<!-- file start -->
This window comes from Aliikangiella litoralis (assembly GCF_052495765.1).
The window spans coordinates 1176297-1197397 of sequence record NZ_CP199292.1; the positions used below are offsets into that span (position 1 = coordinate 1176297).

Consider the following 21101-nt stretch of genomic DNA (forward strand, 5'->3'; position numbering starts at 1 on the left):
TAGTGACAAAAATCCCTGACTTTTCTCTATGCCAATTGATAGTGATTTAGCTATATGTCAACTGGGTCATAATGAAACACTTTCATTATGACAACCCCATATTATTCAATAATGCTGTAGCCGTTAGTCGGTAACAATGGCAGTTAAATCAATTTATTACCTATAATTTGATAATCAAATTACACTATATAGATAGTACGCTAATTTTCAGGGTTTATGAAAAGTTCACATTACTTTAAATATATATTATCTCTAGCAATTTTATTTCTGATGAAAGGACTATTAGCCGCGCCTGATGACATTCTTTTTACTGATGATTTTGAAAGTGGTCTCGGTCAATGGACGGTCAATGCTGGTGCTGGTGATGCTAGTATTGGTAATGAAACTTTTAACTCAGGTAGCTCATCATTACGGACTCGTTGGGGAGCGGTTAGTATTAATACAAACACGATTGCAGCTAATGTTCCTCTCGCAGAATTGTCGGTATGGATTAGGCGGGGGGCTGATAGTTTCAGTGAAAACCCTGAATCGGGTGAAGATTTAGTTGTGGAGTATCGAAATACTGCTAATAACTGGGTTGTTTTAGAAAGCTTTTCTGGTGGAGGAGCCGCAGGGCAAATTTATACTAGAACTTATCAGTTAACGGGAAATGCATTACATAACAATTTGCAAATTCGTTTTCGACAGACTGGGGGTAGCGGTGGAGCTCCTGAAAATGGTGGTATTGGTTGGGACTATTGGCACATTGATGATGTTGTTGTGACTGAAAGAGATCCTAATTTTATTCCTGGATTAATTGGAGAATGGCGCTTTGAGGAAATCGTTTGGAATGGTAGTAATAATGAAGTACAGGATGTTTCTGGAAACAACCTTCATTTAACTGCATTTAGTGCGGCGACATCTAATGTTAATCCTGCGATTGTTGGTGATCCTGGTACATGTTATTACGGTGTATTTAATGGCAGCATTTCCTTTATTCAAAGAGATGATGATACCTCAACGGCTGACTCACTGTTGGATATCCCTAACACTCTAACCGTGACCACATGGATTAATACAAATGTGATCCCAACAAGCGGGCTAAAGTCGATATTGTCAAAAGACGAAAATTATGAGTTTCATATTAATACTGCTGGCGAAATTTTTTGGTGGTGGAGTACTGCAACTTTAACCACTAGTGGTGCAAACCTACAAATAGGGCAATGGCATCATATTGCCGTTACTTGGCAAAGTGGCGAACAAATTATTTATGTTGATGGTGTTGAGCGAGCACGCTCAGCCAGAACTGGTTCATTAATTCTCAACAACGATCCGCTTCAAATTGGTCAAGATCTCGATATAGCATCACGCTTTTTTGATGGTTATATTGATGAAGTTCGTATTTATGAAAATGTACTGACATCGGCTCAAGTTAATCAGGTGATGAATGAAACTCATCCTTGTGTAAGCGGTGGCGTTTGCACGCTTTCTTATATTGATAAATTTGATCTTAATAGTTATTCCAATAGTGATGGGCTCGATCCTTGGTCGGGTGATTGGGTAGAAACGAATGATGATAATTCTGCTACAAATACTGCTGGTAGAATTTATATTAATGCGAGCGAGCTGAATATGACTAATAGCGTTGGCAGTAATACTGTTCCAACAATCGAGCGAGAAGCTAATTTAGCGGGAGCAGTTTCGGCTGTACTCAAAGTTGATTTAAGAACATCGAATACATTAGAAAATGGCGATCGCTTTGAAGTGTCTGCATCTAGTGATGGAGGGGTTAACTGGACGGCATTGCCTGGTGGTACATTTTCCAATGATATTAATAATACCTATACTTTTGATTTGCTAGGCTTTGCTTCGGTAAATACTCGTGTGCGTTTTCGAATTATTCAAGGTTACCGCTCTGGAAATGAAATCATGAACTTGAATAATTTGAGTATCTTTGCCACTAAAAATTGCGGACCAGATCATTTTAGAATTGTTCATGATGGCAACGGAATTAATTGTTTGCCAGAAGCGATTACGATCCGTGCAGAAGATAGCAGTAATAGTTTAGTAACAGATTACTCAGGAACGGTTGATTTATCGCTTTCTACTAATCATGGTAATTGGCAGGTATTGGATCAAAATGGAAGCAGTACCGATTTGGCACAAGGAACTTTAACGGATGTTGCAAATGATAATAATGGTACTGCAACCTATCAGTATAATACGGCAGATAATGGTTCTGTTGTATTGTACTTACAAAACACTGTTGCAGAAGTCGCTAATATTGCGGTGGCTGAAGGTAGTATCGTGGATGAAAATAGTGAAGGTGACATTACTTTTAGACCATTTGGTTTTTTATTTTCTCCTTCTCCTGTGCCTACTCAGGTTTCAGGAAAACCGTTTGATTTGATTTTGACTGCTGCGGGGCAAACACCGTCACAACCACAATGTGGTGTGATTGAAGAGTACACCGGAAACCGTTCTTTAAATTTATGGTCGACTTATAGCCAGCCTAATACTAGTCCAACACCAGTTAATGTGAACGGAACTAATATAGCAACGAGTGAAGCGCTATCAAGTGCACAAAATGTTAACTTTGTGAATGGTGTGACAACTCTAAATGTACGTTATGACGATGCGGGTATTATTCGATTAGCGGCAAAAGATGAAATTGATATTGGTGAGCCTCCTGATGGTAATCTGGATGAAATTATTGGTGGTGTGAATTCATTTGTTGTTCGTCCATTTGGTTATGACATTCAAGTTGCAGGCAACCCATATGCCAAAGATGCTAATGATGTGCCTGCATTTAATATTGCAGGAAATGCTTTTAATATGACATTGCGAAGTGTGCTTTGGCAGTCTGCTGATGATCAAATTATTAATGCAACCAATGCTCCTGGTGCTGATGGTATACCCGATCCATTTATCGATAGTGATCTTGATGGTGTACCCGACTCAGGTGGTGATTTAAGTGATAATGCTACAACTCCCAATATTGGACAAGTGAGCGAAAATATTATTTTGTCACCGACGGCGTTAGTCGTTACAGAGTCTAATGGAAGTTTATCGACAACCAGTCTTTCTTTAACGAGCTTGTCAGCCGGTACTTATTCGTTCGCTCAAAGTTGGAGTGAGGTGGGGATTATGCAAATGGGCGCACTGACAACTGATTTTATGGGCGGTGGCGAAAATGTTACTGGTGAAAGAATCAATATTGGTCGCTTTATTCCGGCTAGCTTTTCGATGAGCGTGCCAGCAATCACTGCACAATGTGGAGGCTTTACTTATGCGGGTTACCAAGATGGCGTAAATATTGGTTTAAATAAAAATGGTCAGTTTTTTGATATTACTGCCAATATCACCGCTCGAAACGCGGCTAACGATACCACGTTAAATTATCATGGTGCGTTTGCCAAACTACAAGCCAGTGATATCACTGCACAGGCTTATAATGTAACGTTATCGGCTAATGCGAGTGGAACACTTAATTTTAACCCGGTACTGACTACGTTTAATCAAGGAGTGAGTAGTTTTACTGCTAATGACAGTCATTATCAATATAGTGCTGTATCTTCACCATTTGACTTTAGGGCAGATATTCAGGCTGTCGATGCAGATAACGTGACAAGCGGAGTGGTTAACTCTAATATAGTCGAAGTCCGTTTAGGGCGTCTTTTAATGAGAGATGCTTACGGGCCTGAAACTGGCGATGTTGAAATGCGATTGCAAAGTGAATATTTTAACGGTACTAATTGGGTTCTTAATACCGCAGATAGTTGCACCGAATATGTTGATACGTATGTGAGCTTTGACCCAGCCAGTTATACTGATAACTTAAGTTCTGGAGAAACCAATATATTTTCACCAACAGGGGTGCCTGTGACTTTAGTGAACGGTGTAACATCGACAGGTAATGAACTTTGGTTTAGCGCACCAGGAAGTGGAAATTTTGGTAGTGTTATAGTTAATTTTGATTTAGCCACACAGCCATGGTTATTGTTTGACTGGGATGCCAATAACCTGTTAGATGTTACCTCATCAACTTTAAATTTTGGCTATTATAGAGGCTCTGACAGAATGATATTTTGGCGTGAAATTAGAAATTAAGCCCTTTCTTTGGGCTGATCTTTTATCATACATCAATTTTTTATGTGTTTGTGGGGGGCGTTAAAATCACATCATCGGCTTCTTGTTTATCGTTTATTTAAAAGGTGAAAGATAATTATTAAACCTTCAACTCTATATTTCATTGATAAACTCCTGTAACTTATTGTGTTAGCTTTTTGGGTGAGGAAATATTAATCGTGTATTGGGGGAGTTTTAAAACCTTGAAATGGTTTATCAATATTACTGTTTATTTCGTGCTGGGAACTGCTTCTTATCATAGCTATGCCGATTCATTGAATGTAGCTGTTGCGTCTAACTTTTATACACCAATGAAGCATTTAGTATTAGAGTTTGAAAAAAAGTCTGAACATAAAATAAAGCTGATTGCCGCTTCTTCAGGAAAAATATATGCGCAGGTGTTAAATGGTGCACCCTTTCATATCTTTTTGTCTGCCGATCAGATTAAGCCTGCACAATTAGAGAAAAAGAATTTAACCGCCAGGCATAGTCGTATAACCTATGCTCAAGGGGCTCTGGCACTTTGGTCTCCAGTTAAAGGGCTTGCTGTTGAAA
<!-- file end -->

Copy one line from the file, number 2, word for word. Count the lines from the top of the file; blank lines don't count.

The window spans coordinates 1176297-1197397 of sequence record NZ_CP199292.1; the positions used below are offsets into that span (position 1 = coordinate 1176297).